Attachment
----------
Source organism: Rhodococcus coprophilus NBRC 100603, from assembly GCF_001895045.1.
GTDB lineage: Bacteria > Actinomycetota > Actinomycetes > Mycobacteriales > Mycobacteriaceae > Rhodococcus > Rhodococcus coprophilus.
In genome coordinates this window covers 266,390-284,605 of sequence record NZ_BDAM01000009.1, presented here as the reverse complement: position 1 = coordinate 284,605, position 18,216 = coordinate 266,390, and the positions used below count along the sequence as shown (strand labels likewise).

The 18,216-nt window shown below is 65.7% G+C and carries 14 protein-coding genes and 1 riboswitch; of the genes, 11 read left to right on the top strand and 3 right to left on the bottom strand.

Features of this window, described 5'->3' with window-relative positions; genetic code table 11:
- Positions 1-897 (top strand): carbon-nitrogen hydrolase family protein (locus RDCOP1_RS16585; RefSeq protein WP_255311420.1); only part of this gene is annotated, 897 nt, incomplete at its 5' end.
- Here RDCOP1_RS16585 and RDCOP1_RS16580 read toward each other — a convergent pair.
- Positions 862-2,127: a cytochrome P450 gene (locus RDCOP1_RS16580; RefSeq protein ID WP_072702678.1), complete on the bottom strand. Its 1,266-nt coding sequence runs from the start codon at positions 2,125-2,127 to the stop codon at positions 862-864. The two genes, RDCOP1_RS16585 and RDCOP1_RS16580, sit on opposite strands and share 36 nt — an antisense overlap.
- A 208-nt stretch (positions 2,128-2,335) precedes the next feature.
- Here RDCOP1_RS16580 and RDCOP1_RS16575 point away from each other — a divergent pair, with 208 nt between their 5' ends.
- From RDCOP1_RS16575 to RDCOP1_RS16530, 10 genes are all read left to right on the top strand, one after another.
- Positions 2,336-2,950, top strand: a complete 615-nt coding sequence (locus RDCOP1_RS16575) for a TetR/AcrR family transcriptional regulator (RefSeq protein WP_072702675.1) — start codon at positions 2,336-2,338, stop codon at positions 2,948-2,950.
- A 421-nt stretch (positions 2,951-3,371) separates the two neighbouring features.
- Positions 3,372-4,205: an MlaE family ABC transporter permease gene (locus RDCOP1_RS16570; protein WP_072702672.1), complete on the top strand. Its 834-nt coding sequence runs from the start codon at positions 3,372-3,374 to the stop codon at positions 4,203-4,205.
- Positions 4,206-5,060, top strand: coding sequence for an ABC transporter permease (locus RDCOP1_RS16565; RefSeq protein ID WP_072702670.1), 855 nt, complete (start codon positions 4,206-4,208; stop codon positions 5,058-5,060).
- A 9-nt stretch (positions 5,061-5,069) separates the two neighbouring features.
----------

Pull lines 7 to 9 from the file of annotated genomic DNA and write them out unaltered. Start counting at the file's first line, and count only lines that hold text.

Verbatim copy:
- Here RDCOP1_RS16585 and RDCOP1_RS16580 read toward each other — a convergent pair.
- Positions 862-2,127: a cytochrome P450 gene (locus RDCOP1_RS16580; RefSeq protein ID WP_072702678.1), complete on the bottom strand. Its 1,266-nt coding sequence runs from the start codon at positions 2,125-2,127 to the stop codon at positions 862-864. The two genes, RDCOP1_RS16585 and RDCOP1_RS16580, sit on opposite strands and share 36 nt — an antisense overlap.
- A 208-nt stretch (positions 2,128-2,335) precedes the next feature.